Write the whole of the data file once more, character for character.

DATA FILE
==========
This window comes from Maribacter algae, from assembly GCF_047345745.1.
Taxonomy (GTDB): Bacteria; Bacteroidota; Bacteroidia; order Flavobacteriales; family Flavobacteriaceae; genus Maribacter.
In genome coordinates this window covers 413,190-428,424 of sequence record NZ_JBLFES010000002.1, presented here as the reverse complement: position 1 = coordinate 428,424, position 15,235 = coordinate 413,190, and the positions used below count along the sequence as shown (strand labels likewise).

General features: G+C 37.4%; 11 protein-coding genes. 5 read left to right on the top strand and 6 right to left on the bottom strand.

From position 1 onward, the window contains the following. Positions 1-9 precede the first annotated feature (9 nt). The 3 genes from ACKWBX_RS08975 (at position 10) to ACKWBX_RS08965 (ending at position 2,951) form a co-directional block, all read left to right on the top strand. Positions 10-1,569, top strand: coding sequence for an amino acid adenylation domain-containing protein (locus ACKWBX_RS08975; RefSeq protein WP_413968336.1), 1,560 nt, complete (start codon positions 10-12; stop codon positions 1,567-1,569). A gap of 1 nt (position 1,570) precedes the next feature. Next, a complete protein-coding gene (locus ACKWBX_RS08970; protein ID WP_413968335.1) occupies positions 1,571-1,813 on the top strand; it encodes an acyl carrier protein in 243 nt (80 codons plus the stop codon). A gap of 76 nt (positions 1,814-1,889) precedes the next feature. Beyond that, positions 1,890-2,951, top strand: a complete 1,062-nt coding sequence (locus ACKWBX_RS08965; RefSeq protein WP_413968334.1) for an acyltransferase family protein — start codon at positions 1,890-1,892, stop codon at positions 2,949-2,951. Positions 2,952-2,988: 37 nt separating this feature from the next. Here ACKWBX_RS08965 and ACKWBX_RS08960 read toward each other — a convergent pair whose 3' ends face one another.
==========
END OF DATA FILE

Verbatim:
This window comes from Maribacter algae, from assembly GCF_047345745.1.
Taxonomy (GTDB): Bacteria; Bacteroidota; Bacteroidia; order Flavobacteriales; family Flavobacteriaceae; genus Maribacter.
In genome coordinates this window covers 413,190-428,424 of sequence record NZ_JBLFES010000002.1, presented here as the reverse complement: position 1 = coordinate 428,424, position 15,235 = coordinate 413,190, and the positions used below count along the sequence as shown (strand labels likewise).

General features: G+C 37.4%; 11 protein-coding genes. 5 read left to right on the top strand and 6 right to left on the bottom strand.

From position 1 onward, the window contains the following. Positions 1-9 precede the first annotated feature (9 nt). The 3 genes from ACKWBX_RS08975 (at position 10) to ACKWBX_RS08965 (ending at position 2,951) form a co-directional block, all read left to right on the top strand. Positions 10-1,569, top strand: coding sequence for an amino acid adenylation domain-containing protein (locus ACKWBX_RS08975; RefSeq protein WP_413968336.1), 1,560 nt, complete (start codon positions 10-12; stop codon positions 1,567-1,569). A gap of 1 nt (position 1,570) precedes the next feature. Next, a complete protein-coding gene (locus ACKWBX_RS08970; protein ID WP_413968335.1) occupies positions 1,571-1,813 on the top strand; it encodes an acyl carrier protein in 243 nt (80 codons plus the stop codon). A gap of 76 nt (positions 1,814-1,889) precedes the next feature. Beyond that, positions 1,890-2,951, top strand: a complete 1,062-nt coding sequence (locus ACKWBX_RS08965; RefSeq protein WP_413968334.1) for an acyltransferase family protein — start codon at positions 1,890-1,892, stop codon at positions 2,949-2,951. Positions 2,952-2,988: 37 nt separating this feature from the next. Here ACKWBX_RS08965 and ACKWBX_RS08960 read toward each other — a convergent pair whose 3' ends face one another.